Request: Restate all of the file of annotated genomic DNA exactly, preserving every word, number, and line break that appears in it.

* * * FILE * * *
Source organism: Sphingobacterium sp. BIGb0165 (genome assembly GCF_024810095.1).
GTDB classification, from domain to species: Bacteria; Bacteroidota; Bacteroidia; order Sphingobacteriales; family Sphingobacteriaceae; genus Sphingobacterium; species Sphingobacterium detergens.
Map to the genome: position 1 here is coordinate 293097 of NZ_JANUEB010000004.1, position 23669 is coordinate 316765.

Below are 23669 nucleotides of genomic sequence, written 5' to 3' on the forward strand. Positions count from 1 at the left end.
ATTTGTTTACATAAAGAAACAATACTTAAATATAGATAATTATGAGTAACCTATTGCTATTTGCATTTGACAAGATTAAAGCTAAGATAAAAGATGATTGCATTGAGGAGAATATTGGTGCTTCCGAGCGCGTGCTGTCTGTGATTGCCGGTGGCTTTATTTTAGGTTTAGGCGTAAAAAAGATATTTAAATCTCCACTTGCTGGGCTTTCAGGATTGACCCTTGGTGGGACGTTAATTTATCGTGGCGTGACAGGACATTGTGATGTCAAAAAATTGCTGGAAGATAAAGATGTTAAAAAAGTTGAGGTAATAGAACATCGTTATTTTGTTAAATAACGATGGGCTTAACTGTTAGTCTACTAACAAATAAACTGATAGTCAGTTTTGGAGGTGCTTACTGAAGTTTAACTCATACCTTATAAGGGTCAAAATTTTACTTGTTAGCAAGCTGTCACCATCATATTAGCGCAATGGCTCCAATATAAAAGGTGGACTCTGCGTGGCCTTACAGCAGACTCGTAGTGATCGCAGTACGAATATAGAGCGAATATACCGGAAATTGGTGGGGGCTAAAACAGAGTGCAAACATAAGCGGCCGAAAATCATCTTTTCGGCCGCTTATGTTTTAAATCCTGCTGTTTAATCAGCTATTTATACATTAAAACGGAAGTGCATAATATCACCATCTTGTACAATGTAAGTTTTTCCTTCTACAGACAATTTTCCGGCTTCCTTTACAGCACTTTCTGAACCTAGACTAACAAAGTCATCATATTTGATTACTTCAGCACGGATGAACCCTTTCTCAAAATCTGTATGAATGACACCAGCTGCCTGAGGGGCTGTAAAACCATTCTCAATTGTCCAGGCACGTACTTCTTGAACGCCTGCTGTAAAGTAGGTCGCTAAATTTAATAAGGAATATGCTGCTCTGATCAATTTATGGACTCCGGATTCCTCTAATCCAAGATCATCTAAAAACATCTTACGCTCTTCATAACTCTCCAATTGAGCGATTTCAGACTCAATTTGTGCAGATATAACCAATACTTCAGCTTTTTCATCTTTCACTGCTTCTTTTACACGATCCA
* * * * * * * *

Source organism: Sphingobacterium sp. BIGb0165 (genome assembly GCF_024810095.1).
GTDB classification, from domain to species: Bacteria; Bacteroidota; Bacteroidia; order Sphingobacteriales; family Sphingobacteriaceae; genus Sphingobacterium; species Sphingobacterium detergens.
Map to the genome: position 1 here is coordinate 293097 of NZ_JANUEB010000004.1, position 23669 is coordinate 316765.

Below are 23669 nucleotides of genomic sequence, written 5' to 3' on the forward strand. Positions count from 1 at the left end.
ATTTGTTTACATAAAGAAACAATACTTAAATATAGATAATTATGAGTAACCTATTGCTATTTGCATTTGACAAGATTAAAGCTAAGATAAAAGATGATTGCATTGAGGAGAATATTGGTGCTTCCGAGCGCGTGCTGTCTGTGATTGCCGGTGGCTTTATTTTAGGTTTAGGCGTAAAAAAGATATTTAAATCTCCACTTGCTGGGCTTTCAGGATTGACCCTTGGTGGGACGTTAATTTATCGTGGCGTGACAGGACATTGTGATGTCAAAAAATTGCTGGAAGATAAAGATGTTAAAAAAGTTGAGGTAATAGAACATCGTTATTTTGTTAAATAACGATGGGCTTAACTGTTAGTCTACTAACAAATAAACTGATAGTCAGTTTTGGAGGTGCTTACTGAAGTTTAACTCATACCTTATAAGGGTCAAAATTTTACTTGTTAGCAAGCTGTCACCATCATATTAGCGCAATGGCTCCAATATAAAAGGTGGACTCTGCGTGGCCTTACAGCAGACTCGTAGTGATCGCAGTACGAATATAGAGCGAATATACCGGAAATTGGTGGGGGCTAAAACAGAGTGCAAACATAAGCGGCCGAAAATCATCTTTTCGGCCGCTTATGTTTTAAATCCTGCTGTTTAATCAGCTATTTATACATTAAAACGGAAGTGCATAATATCACCATCTTGTACAATGTAAGTTTTTCCTTCTACAGACAATTTTCCGGCTTCCTTTACAGCACTTTCTGAACCTAGACTAACAAAGTCATCATATTTGATTACTTCAGCACGGATGAACCCTTTCTCAAAATCTGTATGAATGACACCAGCTGCCTGAGGGGCTGTAAAACCATTCTCAATTGTCCAGGCACGTACTTCTTGAACGCCTGCTGTAAAGTAGGTCGCTAAATTTAATAAGGAATATGCTGCTCTGATCAATTTATGGACTCCGGATTCCTCTAATCCAAGATCATCTAAAAACATCTTACGCTCTTCATAACTCTCCAATTGAGCGATTTCAGACTCAATTTGTGCAGATATAACCAATACTTCAGCTTTTTCATCTTTCACTGCTTCTTTTACACGATCCA